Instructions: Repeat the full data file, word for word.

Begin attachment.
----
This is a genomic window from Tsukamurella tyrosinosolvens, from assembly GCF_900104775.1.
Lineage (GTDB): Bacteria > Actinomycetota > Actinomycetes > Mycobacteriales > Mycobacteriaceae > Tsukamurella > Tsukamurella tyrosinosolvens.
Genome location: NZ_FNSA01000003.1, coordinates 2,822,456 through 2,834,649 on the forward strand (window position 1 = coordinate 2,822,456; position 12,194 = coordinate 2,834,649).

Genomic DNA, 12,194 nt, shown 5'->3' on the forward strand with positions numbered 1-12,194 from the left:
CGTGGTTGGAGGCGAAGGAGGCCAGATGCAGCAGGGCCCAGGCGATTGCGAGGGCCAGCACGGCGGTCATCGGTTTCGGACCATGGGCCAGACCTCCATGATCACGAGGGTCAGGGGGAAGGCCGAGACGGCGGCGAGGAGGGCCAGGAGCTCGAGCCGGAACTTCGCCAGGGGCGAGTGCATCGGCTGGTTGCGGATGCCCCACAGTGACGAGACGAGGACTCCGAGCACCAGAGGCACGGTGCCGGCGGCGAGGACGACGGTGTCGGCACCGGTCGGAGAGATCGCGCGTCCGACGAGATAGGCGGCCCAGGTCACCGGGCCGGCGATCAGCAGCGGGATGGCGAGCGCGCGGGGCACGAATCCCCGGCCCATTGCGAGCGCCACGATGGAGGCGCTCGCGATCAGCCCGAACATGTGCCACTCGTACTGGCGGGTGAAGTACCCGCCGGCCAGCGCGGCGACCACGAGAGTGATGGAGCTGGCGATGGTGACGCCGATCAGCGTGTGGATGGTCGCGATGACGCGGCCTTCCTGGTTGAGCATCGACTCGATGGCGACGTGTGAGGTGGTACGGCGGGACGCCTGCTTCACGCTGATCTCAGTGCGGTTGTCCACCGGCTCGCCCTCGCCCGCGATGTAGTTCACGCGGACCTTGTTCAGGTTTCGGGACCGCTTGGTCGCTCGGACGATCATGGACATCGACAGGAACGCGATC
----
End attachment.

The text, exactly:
This is a genomic window from Tsukamurella tyrosinosolvens, from assembly GCF_900104775.1.
Lineage (GTDB): Bacteria > Actinomycetota > Actinomycetes > Mycobacteriales > Mycobacteriaceae > Tsukamurella > Tsukamurella tyrosinosolvens.
Genome location: NZ_FNSA01000003.1, coordinates 2,822,456 through 2,834,649 on the forward strand (window position 1 = coordinate 2,822,456; position 12,194 = coordinate 2,834,649).

Genomic DNA, 12,194 nt, shown 5'->3' on the forward strand with positions numbered 1-12,194 from the left:
CGTGGTTGGAGGCGAAGGAGGCCAGATGCAGCAGGGCCCAGGCGATTGCGAGGGCCAGCACGGCGGTCATCGGTTTCGGACCATGGGCCAGACCTCCATGATCACGAGGGTCAGGGGGAAGGCCGAGACGGCGGCGAGGAGGGCCAGGAGCTCGAGCCGGAACTTCGCCAGGGGCGAGTGCATCGGCTGGTTGCGGATGCCCCACAGTGACGAGACGAGGACTCCGAGCACCAGAGGCACGGTGCCGGCGGCGAGGACGACGGTGTCGGCACCGGTCGGAGAGATCGCGCGTCCGACGAGATAGGCGGCCCAGGTCACCGGGCCGGCGATCAGCAGCGGGATGGCGAGCGCGCGGGGCACGAATCCCCGGCCCATTGCGAGCGCCACGATGGAGGCGCTCGCGATCAGCCCGAACATGTGCCACTCGTACTGGCGGGTGAAGTACCCGCCGGCCAGCGCGGCGACCACGAGAGTGATGGAGCTGGCGATGGTGACGCCGATCAGCGTGTGGATGGTCGCGATGACGCGGCCTTCCTGGTTGAGCATCGACTCGATGGCGACGTGTGAGGTGGTACGGCGGGACGCCTGCTTCACGCTGATCTCAGTGCGGTTGTCCACCGGCTCGCCCTCGCCCGCGATGTAGTTCACGCGGACCTTGTTCAGGTTTCGGGACCGCTTGGTCGCTCGGACGATCATGGACATCGACAGGAACGCGATC